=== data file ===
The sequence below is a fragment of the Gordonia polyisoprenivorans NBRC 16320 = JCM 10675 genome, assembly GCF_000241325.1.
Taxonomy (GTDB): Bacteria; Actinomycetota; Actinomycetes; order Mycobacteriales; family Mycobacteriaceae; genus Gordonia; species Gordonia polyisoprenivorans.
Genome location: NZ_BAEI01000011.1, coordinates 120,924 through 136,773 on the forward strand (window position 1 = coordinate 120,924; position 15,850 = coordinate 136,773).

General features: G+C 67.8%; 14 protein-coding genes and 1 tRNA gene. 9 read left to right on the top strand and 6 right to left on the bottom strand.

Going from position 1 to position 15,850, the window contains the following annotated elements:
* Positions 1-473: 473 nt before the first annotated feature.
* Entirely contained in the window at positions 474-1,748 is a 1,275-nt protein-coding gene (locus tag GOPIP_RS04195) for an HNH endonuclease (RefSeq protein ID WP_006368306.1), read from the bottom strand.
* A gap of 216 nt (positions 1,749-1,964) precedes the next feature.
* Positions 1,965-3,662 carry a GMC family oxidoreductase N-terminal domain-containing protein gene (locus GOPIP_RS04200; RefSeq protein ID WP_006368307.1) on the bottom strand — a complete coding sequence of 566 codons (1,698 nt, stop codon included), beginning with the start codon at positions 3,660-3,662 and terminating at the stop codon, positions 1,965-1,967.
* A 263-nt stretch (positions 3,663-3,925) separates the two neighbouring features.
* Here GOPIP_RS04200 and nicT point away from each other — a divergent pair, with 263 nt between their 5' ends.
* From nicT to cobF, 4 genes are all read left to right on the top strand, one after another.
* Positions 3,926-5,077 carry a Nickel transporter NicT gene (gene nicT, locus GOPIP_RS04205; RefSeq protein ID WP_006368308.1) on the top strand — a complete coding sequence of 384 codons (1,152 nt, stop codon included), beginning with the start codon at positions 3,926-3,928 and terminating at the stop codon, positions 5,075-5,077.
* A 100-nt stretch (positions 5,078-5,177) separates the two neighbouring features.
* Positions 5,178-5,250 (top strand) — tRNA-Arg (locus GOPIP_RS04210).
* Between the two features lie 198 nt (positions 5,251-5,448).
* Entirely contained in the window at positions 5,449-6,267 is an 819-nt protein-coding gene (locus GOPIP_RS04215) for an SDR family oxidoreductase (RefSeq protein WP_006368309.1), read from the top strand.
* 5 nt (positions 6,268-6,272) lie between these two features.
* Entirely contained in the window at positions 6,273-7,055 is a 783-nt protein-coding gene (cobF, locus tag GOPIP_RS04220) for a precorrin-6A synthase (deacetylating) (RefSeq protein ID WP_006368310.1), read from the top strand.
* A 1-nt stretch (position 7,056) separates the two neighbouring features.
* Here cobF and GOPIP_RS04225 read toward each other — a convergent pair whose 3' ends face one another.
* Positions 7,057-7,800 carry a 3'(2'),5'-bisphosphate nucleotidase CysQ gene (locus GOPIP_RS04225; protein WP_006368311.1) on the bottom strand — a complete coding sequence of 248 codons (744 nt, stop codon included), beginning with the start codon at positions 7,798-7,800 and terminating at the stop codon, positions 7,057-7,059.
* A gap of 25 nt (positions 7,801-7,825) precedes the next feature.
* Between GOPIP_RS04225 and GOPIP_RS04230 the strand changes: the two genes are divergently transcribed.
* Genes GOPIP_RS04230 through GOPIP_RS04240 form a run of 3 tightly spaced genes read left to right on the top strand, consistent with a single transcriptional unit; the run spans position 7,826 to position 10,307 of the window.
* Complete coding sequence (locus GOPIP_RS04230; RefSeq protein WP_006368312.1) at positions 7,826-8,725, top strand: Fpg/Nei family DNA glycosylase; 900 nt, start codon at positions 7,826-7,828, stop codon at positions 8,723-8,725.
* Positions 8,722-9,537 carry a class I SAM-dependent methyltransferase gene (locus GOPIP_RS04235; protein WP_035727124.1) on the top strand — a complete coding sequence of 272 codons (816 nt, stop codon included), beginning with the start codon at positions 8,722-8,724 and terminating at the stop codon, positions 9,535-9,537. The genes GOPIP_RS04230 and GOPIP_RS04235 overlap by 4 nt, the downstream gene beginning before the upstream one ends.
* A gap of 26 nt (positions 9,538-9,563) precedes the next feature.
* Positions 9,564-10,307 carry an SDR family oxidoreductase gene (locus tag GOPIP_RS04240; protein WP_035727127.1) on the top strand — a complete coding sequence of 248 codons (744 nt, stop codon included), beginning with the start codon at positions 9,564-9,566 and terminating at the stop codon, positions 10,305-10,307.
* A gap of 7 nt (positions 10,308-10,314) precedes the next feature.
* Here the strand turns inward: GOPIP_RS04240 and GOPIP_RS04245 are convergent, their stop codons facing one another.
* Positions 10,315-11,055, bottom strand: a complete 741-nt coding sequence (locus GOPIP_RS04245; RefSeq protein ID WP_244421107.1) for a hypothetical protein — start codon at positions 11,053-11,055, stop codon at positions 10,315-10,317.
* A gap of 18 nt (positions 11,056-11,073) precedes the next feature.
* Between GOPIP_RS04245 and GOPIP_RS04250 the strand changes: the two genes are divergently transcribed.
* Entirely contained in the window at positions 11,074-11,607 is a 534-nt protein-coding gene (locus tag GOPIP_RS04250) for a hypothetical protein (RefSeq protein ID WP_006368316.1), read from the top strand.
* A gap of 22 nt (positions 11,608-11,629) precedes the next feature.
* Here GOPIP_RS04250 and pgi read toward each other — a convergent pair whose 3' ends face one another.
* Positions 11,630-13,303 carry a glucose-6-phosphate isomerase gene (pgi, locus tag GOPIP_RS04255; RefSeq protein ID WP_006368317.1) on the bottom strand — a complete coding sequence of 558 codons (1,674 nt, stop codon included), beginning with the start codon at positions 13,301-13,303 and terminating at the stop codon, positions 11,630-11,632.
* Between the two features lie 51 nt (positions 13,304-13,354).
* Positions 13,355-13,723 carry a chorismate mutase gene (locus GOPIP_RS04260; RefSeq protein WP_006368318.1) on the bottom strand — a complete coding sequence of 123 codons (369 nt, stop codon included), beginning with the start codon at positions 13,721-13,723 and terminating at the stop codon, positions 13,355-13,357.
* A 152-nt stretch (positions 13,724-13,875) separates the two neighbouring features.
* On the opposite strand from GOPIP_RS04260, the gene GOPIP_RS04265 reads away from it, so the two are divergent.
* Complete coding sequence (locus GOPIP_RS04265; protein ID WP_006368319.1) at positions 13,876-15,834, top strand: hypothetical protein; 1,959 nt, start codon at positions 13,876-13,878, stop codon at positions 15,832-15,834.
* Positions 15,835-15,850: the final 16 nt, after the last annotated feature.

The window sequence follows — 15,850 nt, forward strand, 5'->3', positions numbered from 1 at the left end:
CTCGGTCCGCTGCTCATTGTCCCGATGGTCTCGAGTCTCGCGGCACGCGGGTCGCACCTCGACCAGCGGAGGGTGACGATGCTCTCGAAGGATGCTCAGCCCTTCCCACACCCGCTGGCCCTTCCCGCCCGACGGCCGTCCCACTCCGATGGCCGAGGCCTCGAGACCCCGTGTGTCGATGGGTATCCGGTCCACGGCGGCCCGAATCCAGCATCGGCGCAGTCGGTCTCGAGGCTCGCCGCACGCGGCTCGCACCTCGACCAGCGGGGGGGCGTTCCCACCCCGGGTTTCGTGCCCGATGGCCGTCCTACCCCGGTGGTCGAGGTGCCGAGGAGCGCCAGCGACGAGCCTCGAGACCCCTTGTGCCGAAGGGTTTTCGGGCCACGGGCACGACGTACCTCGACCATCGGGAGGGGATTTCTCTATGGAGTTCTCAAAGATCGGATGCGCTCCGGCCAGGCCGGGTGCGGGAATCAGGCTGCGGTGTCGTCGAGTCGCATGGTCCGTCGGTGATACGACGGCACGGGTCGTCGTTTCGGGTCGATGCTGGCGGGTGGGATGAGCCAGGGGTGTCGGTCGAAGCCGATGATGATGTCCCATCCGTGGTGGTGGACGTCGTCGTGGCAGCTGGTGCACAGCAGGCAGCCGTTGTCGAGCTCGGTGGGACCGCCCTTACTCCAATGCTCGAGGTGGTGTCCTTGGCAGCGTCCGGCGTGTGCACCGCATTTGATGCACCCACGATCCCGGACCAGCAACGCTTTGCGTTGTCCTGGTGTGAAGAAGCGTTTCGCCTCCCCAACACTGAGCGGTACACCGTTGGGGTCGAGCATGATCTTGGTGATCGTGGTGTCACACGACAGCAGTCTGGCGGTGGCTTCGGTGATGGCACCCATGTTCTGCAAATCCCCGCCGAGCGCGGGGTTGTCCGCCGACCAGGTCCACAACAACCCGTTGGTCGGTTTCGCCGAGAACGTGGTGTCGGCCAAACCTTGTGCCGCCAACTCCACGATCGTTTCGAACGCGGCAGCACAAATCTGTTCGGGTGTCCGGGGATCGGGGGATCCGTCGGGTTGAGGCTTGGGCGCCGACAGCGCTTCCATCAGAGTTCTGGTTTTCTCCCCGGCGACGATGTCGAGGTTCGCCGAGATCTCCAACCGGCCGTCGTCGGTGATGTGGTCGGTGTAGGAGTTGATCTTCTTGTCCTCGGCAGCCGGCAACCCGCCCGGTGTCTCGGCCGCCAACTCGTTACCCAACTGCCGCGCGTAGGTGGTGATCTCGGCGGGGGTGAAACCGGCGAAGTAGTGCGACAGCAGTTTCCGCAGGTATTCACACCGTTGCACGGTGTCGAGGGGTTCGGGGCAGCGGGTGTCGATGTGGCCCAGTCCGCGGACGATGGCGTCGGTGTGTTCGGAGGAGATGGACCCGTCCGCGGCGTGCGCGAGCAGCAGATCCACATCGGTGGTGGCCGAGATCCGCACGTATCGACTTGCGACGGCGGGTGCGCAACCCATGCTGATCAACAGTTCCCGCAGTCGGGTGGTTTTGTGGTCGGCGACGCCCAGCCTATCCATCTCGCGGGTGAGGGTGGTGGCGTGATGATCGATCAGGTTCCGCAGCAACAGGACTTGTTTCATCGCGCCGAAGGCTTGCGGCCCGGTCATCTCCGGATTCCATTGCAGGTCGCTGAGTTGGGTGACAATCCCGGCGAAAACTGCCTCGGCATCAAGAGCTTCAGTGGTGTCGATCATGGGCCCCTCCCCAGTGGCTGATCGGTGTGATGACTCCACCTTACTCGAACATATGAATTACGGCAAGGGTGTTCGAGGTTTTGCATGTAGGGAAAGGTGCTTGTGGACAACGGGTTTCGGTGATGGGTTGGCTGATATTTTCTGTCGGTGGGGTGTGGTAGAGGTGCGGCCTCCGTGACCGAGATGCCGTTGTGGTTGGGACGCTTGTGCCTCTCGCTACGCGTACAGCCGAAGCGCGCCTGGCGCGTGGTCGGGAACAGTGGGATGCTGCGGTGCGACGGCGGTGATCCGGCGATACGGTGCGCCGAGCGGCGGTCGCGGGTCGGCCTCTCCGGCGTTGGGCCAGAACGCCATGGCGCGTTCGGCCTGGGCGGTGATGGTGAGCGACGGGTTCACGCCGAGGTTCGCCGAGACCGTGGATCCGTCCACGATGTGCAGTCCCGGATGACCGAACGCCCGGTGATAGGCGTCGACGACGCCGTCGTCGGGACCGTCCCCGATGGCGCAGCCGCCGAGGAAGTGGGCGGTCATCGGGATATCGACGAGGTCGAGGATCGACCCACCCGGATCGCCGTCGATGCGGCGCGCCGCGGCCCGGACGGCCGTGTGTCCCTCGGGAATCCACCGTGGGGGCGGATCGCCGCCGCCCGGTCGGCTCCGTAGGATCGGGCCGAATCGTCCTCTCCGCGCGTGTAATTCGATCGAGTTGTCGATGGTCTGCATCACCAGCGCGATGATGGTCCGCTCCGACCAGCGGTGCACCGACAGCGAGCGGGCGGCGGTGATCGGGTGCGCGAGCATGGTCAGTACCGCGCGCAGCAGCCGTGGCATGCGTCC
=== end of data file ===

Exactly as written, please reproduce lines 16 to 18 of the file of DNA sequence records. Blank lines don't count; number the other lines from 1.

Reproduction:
* Between the two features lie 198 nt (positions 5,251-5,448).
* Entirely contained in the window at positions 5,449-6,267 is an 819-nt protein-coding gene (locus GOPIP_RS04215) for an SDR family oxidoreductase (RefSeq protein WP_006368309.1), read from the top strand.
* 5 nt (positions 6,268-6,272) lie between these two features.